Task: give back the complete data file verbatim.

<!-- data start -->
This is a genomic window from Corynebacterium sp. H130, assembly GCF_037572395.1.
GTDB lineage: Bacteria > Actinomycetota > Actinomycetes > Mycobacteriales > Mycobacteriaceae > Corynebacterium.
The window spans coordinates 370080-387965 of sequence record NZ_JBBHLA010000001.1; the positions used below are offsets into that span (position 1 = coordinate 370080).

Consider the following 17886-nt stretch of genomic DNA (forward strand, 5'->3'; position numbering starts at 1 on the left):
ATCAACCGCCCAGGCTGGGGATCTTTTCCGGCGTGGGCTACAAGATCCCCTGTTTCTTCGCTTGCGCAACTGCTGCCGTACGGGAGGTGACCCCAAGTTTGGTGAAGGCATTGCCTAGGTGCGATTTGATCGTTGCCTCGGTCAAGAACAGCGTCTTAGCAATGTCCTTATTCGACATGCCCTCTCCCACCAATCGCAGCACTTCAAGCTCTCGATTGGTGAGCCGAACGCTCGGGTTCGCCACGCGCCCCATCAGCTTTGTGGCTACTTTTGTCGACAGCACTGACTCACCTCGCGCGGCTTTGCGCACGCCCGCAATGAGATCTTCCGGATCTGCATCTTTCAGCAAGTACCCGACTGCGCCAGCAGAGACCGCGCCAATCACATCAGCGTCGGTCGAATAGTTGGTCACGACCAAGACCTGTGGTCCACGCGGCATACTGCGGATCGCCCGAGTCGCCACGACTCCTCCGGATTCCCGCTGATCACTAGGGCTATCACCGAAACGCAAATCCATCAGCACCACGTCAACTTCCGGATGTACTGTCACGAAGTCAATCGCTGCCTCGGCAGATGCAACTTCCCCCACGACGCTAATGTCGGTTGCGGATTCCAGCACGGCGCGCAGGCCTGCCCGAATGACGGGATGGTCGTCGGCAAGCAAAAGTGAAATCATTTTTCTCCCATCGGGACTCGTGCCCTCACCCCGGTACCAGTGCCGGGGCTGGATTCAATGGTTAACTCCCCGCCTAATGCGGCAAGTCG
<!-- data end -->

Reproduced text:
This is a genomic window from Corynebacterium sp. H130, assembly GCF_037572395.1.
GTDB lineage: Bacteria > Actinomycetota > Actinomycetes > Mycobacteriales > Mycobacteriaceae > Corynebacterium.
The window spans coordinates 370080-387965 of sequence record NZ_JBBHLA010000001.1; the positions used below are offsets into that span (position 1 = coordinate 370080).

Consider the following 17886-nt stretch of genomic DNA (forward strand, 5'->3'; position numbering starts at 1 on the left):
ATCAACCGCCCAGGCTGGGGATCTTTTCCGGCGTGGGCTACAAGATCCCCTGTTTCTTCGCTTGCGCAACTGCTGCCGTACGGGAGGTGACCCCAAGTTTGGTGAAGGCATTGCCTAGGTGCGATTTGATCGTTGCCTCGGTCAAGAACAGCGTCTTAGCAATGTCCTTATTCGACATGCCCTCTCCCACCAATCGCAGCACTTCAAGCTCTCGATTGGTGAGCCGAACGCTCGGGTTCGCCACGCGCCCCATCAGCTTTGTGGCTACTTTTGTCGACAGCACTGACTCACCTCGCGCGGCTTTGCGCACGCCCGCAATGAGATCTTCCGGATCTGCATCTTTCAGCAAGTACCCGACTGCGCCAGCAGAGACCGCGCCAATCACATCAGCGTCGGTCGAATAGTTGGTCACGACCAAGACCTGTGGTCCACGCGGCATACTGCGGATCGCCCGAGTCGCCACGACTCCTCCGGATTCCCGCTGATCACTAGGGCTATCACCGAAACGCAAATCCATCAGCACCACGTCAACTTCCGGATGTACTGTCACGAAGTCAATCGCTGCCTCGGCAGATGCAACTTCCCCCACGACGCTAATGTCGGTTGCGGATTCCAGCACGGCGCGCAGGCCTGCCCGAATGACGGGATGGTCGTCGGCAAGCAAAAGTGAAATCATTTTTCTCCCATCGGGACTCGTGCCCTCACCCCGGTACCAGTGCCGGGGCTGGATTCAATGGTTAACTCCCCGCCTAATGCGGCAAGTCG